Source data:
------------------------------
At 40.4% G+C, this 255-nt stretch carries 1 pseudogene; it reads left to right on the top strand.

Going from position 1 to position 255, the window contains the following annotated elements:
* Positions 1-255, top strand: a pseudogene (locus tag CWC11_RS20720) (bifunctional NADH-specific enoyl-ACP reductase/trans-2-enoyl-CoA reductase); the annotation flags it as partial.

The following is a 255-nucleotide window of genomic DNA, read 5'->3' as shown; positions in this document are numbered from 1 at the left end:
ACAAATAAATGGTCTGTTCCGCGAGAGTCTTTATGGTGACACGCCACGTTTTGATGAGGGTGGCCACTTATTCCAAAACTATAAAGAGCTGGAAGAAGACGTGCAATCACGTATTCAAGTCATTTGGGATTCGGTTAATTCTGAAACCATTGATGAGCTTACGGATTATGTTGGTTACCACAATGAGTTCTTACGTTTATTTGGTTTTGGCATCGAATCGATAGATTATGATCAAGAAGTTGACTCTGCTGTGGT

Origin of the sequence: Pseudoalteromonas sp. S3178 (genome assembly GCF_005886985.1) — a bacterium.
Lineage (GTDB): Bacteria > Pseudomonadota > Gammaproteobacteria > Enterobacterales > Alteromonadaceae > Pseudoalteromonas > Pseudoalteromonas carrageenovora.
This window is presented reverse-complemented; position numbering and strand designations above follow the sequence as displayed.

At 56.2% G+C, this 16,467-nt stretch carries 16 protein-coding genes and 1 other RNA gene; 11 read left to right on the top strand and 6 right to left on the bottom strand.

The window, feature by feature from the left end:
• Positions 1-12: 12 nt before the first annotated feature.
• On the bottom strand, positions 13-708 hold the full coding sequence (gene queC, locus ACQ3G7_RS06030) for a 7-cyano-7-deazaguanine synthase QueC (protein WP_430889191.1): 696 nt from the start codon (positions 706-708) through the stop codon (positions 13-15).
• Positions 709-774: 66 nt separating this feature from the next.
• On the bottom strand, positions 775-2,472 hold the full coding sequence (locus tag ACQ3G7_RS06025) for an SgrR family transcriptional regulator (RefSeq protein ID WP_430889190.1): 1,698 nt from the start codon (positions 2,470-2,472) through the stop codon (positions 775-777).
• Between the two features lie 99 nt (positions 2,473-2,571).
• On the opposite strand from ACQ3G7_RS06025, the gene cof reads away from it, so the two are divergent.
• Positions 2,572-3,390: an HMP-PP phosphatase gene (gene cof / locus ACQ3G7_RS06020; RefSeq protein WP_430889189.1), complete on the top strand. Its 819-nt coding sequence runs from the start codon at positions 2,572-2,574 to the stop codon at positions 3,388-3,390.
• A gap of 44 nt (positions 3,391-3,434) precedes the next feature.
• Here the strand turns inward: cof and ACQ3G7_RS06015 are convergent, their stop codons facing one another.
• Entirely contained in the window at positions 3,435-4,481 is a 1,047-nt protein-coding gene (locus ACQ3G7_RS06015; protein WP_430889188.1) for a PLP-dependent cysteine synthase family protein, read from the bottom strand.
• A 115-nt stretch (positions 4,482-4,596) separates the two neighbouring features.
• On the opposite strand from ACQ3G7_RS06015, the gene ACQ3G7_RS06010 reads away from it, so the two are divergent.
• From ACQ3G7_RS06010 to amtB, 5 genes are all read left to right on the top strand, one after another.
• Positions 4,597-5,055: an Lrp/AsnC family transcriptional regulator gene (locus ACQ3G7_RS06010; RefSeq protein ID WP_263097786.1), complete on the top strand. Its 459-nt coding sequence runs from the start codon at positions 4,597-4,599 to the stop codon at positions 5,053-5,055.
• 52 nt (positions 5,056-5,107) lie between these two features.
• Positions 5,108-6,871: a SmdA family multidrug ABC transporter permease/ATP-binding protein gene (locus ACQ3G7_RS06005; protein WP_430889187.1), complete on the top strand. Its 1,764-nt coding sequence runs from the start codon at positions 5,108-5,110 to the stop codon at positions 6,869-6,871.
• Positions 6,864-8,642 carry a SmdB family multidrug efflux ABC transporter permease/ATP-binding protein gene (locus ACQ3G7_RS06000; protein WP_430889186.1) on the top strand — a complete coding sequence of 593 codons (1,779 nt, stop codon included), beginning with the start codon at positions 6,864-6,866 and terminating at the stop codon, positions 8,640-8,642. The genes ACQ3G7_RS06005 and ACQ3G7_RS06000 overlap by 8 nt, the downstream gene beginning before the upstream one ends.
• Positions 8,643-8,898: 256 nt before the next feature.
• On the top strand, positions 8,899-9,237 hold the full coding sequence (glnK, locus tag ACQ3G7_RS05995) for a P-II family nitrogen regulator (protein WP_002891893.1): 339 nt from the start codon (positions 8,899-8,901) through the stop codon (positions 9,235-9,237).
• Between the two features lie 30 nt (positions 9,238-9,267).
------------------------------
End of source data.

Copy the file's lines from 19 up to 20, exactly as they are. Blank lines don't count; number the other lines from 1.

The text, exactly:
• Here the strand turns inward: cof and ACQ3G7_RS06015 are convergent, their stop codons facing one another.
• Entirely contained in the window at positions 3,435-4,481 is a 1,047-nt protein-coding gene (locus ACQ3G7_RS06015; protein WP_430889188.1) for a PLP-dependent cysteine synthase family protein, read from the bottom strand.